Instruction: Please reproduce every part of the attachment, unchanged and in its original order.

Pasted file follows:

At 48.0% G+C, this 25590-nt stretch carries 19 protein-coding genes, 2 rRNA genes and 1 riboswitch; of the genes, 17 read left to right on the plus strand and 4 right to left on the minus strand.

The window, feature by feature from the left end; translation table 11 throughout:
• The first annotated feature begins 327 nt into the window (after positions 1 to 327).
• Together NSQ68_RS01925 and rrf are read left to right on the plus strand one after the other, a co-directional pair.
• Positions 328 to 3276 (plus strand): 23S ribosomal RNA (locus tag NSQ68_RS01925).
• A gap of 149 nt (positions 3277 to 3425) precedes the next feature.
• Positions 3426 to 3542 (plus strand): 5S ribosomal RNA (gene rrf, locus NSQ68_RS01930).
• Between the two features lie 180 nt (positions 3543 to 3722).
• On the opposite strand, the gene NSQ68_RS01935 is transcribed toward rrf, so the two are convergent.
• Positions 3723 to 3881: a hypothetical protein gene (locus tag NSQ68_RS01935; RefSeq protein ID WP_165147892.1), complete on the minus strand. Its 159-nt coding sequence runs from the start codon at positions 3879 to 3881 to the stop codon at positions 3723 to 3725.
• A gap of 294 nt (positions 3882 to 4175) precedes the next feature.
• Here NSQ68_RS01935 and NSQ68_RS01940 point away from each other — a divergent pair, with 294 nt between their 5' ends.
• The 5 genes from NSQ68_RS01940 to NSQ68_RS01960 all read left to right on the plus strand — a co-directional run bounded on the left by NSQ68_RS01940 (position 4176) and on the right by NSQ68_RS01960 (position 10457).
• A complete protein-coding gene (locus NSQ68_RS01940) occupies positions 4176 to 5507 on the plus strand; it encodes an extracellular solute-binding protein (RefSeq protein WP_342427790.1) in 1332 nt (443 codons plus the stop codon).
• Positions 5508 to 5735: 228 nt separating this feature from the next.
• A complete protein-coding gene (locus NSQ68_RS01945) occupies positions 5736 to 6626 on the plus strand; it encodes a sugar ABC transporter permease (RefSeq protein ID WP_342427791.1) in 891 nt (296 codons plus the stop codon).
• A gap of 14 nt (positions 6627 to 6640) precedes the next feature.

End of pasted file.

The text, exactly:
At 48.0% G+C, this 25590-nt stretch carries 19 protein-coding genes, 2 rRNA genes and 1 riboswitch; of the genes, 17 read left to right on the plus strand and 4 right to left on the minus strand.

The window, feature by feature from the left end; translation table 11 throughout:
• The first annotated feature begins 327 nt into the window (after positions 1 to 327).
• Together NSQ68_RS01925 and rrf are read left to right on the plus strand one after the other, a co-directional pair.
• Positions 328 to 3276 (plus strand): 23S ribosomal RNA (locus tag NSQ68_RS01925).
• A gap of 149 nt (positions 3277 to 3425) precedes the next feature.
• Positions 3426 to 3542 (plus strand): 5S ribosomal RNA (gene rrf, locus NSQ68_RS01930).
• Between the two features lie 180 nt (positions 3543 to 3722).
• On the opposite strand, the gene NSQ68_RS01935 is transcribed toward rrf, so the two are convergent.
• Positions 3723 to 3881: a hypothetical protein gene (locus tag NSQ68_RS01935; RefSeq protein ID WP_165147892.1), complete on the minus strand. Its 159-nt coding sequence runs from the start codon at positions 3879 to 3881 to the stop codon at positions 3723 to 3725.
• A gap of 294 nt (positions 3882 to 4175) precedes the next feature.
• Here NSQ68_RS01935 and NSQ68_RS01940 point away from each other — a divergent pair, with 294 nt between their 5' ends.
• The 5 genes from NSQ68_RS01940 to NSQ68_RS01960 all read left to right on the plus strand — a co-directional run bounded on the left by NSQ68_RS01940 (position 4176) and on the right by NSQ68_RS01960 (position 10457).
• A complete protein-coding gene (locus NSQ68_RS01940) occupies positions 4176 to 5507 on the plus strand; it encodes an extracellular solute-binding protein (RefSeq protein WP_342427790.1) in 1332 nt (443 codons plus the stop codon).
• Positions 5508 to 5735: 228 nt separating this feature from the next.
• A complete protein-coding gene (locus NSQ68_RS01945) occupies positions 5736 to 6626 on the plus strand; it encodes a sugar ABC transporter permease (RefSeq protein ID WP_342427791.1) in 891 nt (296 codons plus the stop codon).
• A gap of 14 nt (positions 6627 to 6640) precedes the next feature.